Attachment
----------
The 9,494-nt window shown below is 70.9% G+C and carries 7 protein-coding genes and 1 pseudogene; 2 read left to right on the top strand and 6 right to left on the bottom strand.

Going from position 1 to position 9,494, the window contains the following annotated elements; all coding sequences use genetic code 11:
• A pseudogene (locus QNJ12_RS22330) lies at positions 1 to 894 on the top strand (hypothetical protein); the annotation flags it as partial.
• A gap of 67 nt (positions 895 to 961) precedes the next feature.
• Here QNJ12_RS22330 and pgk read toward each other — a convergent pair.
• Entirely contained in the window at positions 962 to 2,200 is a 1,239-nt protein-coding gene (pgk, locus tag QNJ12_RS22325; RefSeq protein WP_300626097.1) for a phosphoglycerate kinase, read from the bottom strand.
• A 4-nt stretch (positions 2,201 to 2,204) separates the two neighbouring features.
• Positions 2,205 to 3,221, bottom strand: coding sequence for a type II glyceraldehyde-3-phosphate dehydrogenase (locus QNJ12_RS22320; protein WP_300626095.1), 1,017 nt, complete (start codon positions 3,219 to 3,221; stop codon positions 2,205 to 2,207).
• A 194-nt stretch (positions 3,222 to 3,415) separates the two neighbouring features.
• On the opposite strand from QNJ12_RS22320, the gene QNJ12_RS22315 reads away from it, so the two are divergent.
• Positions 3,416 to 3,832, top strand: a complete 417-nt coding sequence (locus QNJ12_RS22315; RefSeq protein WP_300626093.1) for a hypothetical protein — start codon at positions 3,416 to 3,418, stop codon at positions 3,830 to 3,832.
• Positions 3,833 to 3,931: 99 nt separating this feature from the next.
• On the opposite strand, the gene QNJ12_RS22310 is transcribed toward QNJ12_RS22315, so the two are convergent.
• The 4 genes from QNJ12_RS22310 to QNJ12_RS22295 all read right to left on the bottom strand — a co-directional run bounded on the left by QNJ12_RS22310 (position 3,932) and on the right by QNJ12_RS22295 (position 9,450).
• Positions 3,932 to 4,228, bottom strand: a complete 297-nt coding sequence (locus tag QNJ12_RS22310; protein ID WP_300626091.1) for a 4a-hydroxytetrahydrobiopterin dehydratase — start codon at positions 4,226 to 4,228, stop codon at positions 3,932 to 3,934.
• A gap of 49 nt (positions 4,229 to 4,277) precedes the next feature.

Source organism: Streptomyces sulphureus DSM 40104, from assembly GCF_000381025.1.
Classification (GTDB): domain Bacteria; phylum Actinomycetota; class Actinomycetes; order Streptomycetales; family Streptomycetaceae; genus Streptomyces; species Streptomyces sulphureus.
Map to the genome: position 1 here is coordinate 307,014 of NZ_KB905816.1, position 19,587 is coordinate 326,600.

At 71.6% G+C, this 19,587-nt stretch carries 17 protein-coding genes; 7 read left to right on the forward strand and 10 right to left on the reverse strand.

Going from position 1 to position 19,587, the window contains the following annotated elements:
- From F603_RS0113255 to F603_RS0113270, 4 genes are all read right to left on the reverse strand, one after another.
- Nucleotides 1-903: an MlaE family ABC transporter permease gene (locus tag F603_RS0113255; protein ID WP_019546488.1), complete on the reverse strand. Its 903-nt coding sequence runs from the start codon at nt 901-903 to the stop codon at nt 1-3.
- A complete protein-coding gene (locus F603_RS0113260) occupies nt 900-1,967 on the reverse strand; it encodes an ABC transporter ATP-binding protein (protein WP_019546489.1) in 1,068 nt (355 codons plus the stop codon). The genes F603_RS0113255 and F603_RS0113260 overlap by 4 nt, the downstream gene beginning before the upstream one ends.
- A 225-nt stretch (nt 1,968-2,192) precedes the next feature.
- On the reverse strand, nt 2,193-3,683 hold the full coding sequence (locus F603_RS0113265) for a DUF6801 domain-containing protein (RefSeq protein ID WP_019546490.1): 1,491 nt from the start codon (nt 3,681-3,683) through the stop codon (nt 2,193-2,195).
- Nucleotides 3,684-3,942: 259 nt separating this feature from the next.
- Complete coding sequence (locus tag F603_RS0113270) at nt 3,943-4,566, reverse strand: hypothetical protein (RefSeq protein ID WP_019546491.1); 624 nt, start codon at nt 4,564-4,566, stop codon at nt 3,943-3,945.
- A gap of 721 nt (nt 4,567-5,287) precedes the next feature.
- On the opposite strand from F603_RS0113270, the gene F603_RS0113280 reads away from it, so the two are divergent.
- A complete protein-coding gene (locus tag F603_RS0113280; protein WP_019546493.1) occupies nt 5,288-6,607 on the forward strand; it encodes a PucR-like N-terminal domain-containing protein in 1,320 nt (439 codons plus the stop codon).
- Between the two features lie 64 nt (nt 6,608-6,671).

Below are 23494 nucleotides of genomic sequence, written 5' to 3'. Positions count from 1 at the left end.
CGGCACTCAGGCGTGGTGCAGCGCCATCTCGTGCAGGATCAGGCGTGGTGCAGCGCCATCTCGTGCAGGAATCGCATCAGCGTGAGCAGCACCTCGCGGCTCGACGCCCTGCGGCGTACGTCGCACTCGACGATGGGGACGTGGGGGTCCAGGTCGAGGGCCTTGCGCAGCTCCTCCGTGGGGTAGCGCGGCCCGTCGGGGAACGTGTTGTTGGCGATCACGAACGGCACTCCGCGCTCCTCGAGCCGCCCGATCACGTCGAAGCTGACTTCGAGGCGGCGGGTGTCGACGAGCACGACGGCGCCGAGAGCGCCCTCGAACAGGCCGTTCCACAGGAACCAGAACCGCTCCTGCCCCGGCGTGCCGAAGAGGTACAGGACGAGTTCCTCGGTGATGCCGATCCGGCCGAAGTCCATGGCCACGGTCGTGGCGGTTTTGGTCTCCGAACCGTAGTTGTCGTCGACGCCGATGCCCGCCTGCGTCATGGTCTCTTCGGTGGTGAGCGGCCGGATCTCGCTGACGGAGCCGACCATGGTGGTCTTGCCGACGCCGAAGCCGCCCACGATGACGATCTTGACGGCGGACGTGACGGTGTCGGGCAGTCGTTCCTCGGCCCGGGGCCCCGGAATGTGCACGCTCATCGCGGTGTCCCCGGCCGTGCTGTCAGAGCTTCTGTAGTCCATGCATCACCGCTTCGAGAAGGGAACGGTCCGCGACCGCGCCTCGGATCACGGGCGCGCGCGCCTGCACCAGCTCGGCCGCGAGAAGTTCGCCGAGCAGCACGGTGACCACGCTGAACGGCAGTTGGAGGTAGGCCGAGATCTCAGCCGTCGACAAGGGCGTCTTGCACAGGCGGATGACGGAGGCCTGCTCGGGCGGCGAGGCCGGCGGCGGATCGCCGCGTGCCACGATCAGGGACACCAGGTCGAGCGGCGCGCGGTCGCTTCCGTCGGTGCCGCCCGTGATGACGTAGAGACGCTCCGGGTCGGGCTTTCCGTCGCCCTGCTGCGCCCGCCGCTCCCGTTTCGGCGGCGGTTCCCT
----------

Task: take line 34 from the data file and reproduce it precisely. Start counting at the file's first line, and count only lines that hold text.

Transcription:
CGGCACTCAGGCGTGGTGCAGCGCCATCTCGTGCAGGATCAGGCGTGGTGCAGCGCCATCTCGTGCAGGAATCGCATCAGCGTGAGCAGCACCTCGCGGCTCGACGCCCTGCGGCGTACGTCGCACTCGACGATGGGGACGTGGGGGTCCAGGTCGAGGGCCTTGCGCAGCTCCTCCGTGGGGTAGCGCGGCCCGTCGGGGAACGTGTTGTTGGCGATCACGAACGGCACTCCGCGCTCCTCGAGCCGCCCGATCACGTCGAAGCTGACTTCGAGGCGGCGGGTGTCGACGAGCACGACGGCGCCGAGAGCGCCCTCGAACAGGCCGTTCCACAGGAACCAGAACCGCTCCTGCCCCGGCGTGCCGAAGAGGTACAGGACGAGTTCCTCGGTGATGCCGATCCGGCCGAAGTCCATGGCCACGGTCGTGGCGGTTTTGGTCTCCGAACCGTAGTTGTCGTCGACGCCGATGCCCGCCTGCGTCATGGTCTCTTCGGTGGTGAGCGGCCGGATCTCGCTGACGGAGCCGACCATGGTGGTCTTGCCGACGCCGAAGCCGCCCACGATGACGATCTTGACGGCGGACGTGACGGTGTCGGGCAGTCGTTCCTCGGCCCGGGGCCCCGGAATGTGCACGCTCATCGCGGTGTCCCCGGCCGTGCTGTCAGAGCTTCTGTAGTCCATGCATCACCGCTTCGAGAAGGGAACGGTCCGCGACCGCGCCTCGGATCACGGGCGCGCGCGCCTGCACCAGCTCGGCCGCGAGAAGTTCGCCGAGCAGCACGGTGACCACGCTGAACGGCAGTTGGAGGTAGGCCGAGATCTCAGCCGTCGACAAGGGCGTCTTGCACAGGCGGATGACGGAGGCCTGCTCGGGCGGCGAGGCCGGCGGCGGATCGCCGCGTGCCACGATCAGGGACACCAGGTCGAGCGGCGCGCGGTCGCTTCCGTCGGTGCCGCCCGTGATGACGTAGAGACGCTCCGGGTCGGGCTTTCCGTCGCCCTGCTGCGCCCGCCGCTCCCGTTTCGGCGGCGGTTCCCT